Why Fatherhood Makes Me Feel Like A Failure

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I was holding our sleeping baby, Aspen, and thinking about
work. Things had been stressful there recently. My boss quit, suddenly, and
within a few days my job had gone from something that was secure, and I enjoyed
doing, to something very stressful and exhausting that may or may not be around
in the following year.
Looking at my kids and thinking about my job is not unusual.
I do it a lot, particularly in times like this.
I have to assume a lot of fathers do it.
It was late afternoon, and as I held Aspen, I looked at my
son, Tristan, riding his bike in the yard. He’s seven, and growing fast, and I
worried that once he grew out of that bike, that I might not be afford him
another. I looked at Norah, age four, and wondered if I’d be able to buy her a
dress as nice as the one she was wearing. I looked at my house, and wondered if
I’d be able to continue to pay the mortgage.
With each child I feel more satisfied as a father. I feel
more love for my children. My family feels more complete. But at the same time,
I also feel more pressure to be a provider. Right now my wife is a stay-at-home
mom. This is something that she’d always wanted, and I love the fact that we’ve
been able to make it happen. I know that she is capable of working, but she
want’s to be a mom, and I respect that and I want to give it to her.
But it’s a double-edged sword.
What if things don’t work out?
What if I loose my job and she has to go back to work?
What does that say about me, as a father and provider?
Does that make me a failure?
I don’t think Mel would leave me. I don’t even think she
would see me as less of a husband if I lost my job.
But I would think less of myself.
We’ve placed ourselves in these parental roles, and they are
working well. But I often wonder for how long. At what point will things change
for the worse? When will the Lord try us by taking away what we have, and expecting
us to start from scratch?
We bought our first home last November, a modest 1,000
square foott, three bedrooms, slice of paradise in Small Town Oregon. The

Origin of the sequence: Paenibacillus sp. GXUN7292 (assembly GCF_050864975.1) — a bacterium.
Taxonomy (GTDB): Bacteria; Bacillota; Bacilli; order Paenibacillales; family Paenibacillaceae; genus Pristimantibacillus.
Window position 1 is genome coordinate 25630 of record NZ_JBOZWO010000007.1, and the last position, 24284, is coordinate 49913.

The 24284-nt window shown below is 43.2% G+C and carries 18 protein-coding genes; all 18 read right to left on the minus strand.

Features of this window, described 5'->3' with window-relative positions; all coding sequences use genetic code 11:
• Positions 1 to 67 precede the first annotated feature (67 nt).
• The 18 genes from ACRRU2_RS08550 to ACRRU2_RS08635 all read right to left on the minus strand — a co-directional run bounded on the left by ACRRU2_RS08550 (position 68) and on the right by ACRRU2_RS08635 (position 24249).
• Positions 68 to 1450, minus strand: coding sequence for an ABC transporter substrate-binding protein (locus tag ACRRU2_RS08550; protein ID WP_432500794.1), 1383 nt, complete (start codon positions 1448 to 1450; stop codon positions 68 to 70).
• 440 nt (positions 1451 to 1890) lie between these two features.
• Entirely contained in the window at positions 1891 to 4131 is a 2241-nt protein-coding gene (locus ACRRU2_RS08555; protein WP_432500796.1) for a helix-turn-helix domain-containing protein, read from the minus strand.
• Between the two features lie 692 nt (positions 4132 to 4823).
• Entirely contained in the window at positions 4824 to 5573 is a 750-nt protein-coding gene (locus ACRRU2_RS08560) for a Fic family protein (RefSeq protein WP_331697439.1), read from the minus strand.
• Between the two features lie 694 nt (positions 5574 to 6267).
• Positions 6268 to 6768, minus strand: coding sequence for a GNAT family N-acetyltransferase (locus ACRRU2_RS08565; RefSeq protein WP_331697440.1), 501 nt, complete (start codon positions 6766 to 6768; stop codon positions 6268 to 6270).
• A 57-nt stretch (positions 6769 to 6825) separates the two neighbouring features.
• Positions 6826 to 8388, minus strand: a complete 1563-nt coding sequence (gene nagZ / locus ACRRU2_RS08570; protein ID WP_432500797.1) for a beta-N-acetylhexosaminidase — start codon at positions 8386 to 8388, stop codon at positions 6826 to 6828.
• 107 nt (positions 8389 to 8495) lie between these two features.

mortgage is affordable, the neighbors are pleasant, and the commute is
tolerable. It fits within our budget, and yet, I sometimes stay up at night,
looking at the ceiling, and wondering when I will lose it. When the bank will
knock at the door and issue forcloser paperwork.
Like most things, I think my fears revolve around my father.
I’m not sure how many times he took out bankruptcy, but I know it was more than
once. He bought homes, and lost homes. He lost cars and wives along the way,
too.
I suppose what he has shown me is that failure is possible.
And subconsciously, I sometimes wonder if it is unavoidable.
I see it around every corner. And with each child, with each
major step into adulthood, I see it all crashing down, and suddenly I’m single,
unemployed, and drunk in a one-bedroom apartment in central Utah, just like my
father was the weeks before his untimely death at age 49.
I can’t be alone in all this. I can’t be the only father who
looks at their children and asks: do I have the right stuff?
Do I have what is needed to care for you?
What happens if I don’t?
In a lot of ways, I think this fear is good. It helps me to
look at our budget a little closer. To think a little harder about my job, my
actions, and wonder what steps I will need to take to be able to make ends meet
tomorrow, next month, next year…
I looked down at Aspen, still in my arms, swaddled in a
blanket and sleeping, and said, “I’m trying, kid. Don’t give up on me, and I
won’t give up on you.” 
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Clint Edwards was blessed with a charming and spitfire wife,
a video game obsessed little boy, and a snarky little girl in a Cinderella play
dress. When Clint was 9-years-old his father left. With no example of fatherhood,
he had to learn how to be a father and husband through trial and error. His
essays on parenting and marriage have been featured in New York Times, The Washington Post, The
Huffington Post
, Scary
Mommy
, The Good Men Project, and elsewhere. He lives in
Oregon. Follow him on Facebook and Twitter

Photo by Lucinda Higley

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Showing 2 comments
  • Unknown

    The Lord moves in mysterious ways. We lost our home to a fire, which wrecked our finances somewhat, not long after I quit to stay home. A year later, I was overjoyed to get the on I wanted, only for him to lose his employment, which has been hit-or-miss since. There were fights, resentful moments, but lots and lots of pulling together as a team and figuring out our priorities. It's hardest on a man, I think, when he puts all of his identity into his career and role as provider. Many spiritual and philosophical lessons came from "aha!" moments during his first unemployment. We are a stronger and healthier family for it. That said, job loss sucks dirt, and I hope you don't have to deal with it.

  • Nicole Kidd

    Just came across your blog this morning – love it! Sent it to my husband to follow as well… I have been wanting him to do the occasional guest post on my blog 🙂 Feel free to stop by a visit a newbie blogger… nikkieandbabies.blogspot.com